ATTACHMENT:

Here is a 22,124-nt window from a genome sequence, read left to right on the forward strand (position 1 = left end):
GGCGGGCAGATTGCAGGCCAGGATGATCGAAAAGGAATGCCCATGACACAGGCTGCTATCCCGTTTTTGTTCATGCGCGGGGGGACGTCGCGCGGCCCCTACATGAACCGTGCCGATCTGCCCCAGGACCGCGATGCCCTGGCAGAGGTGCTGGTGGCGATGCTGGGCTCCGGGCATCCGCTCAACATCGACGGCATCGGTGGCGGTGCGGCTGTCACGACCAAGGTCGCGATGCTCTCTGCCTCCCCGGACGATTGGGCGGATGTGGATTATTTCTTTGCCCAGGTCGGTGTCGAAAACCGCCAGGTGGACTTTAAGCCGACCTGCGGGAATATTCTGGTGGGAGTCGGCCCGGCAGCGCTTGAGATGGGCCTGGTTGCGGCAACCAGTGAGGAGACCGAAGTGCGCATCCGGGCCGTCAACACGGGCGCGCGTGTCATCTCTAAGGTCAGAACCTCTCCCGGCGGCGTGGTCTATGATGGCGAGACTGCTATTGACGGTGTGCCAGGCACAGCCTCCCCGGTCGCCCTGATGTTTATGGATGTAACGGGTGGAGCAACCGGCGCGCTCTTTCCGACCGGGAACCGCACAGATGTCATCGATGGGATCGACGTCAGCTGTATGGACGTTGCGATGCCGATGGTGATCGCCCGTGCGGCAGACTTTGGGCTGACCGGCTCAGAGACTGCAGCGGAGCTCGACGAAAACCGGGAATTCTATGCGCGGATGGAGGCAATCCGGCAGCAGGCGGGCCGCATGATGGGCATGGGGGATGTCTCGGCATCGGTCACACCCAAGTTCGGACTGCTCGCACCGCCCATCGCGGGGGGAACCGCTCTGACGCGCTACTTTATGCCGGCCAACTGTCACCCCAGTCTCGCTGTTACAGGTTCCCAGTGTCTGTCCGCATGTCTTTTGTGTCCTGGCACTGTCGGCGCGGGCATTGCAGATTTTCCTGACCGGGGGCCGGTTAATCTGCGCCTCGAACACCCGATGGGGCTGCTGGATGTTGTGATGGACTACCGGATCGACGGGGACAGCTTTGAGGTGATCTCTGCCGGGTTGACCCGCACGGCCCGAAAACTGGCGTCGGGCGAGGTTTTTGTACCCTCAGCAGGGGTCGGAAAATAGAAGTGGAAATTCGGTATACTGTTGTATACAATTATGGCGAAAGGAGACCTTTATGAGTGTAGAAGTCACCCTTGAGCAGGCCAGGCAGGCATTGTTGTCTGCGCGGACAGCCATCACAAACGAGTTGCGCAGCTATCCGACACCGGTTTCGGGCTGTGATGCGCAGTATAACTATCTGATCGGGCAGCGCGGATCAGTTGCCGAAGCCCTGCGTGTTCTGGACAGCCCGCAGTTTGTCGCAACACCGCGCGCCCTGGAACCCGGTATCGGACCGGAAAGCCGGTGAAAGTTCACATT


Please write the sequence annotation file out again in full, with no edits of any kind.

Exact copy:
Here is a 22,124-nt window from a genome sequence, read left to right on the forward strand (position 1 = left end):
GGCGGGCAGATTGCAGGCCAGGATGATCGAAAAGGAATGCCCATGACACAGGCTGCTATCCCGTTTTTGTTCATGCGCGGGGGGACGTCGCGCGGCCCCTACATGAACCGTGCCGATCTGCCCCAGGACCGCGATGCCCTGGCAGAGGTGCTGGTGGCGATGCTGGGCTCCGGGCATCCGCTCAACATCGACGGCATCGGTGGCGGTGCGGCTGTCACGACCAAGGTCGCGATGCTCTCTGCCTCCCCGGACGATTGGGCGGATGTGGATTATTTCTTTGCCCAGGTCGGTGTCGAAAACCGCCAGGTGGACTTTAAGCCGACCTGCGGGAATATTCTGGTGGGAGTCGGCCCGGCAGCGCTTGAGATGGGCCTGGTTGCGGCAACCAGTGAGGAGACCGAAGTGCGCATCCGGGCCGTCAACACGGGCGCGCGTGTCATCTCTAAGGTCAGAACCTCTCCCGGCGGCGTGGTCTATGATGGCGAGACTGCTATTGACGGTGTGCCAGGCACAGCCTCCCCGGTCGCCCTGATGTTTATGGATGTAACGGGTGGAGCAACCGGCGCGCTCTTTCCGACCGGGAACCGCACAGATGTCATCGATGGGATCGACGTCAGCTGTATGGACGTTGCGATGCCGATGGTGATCGCCCGTGCGGCAGACTTTGGGCTGACCGGCTCAGAGACTGCAGCGGAGCTCGACGAAAACCGGGAATTCTATGCGCGGATGGAGGCAATCCGGCAGCAGGCGGGCCGCATGATGGGCATGGGGGATGTCTCGGCATCGGTCACACCCAAGTTCGGACTGCTCGCACCGCCCATCGCGGGGGGAACCGCTCTGACGCGCTACTTTATGCCGGCCAACTGTCACCCCAGTCTCGCTGTTACAGGTTCCCAGTGTCTGTCCGCATGTCTTTTGTGTCCTGGCACTGTCGGCGCGGGCATTGCAGATTTTCCTGACCGGGGGCCGGTTAATCTGCGCCTCGAACACCCGATGGGGCTGCTGGATGTTGTGATGGACTACCGGATCGACGGGGACAGCTTTGAGGTGATCTCTGCCGGGTTGACCCGCACGGCCCGAAAACTGGCGTCGGGCGAGGTTTTTGTACCCTCAGCAGGGGTCGGAAAATAGAAGTGGAAATTCGGTATACTGTTGTATACAATTATGGCGAAAGGAGACCTTTATGAGTGTAGAAGTCACCCTTGAGCAGGCCAGGCAGGCATTGTTGTCTGCGCGGACAGCCATCACAAACGAGTTGCGCAGCTATCCGACACCGGTTTCGGGCTGTGATGCGCAGTATAACTATCTGATCGGGCAGCGCGGATCAGTTGCCGAAGCCCTGCGTGTTCTGGACAGCCCGCAGTTTGTCGCAACACCGCGCGCCCTGGAACCCGGTATCGGACCGGAAAGCCGGTGAAAGTTCACATT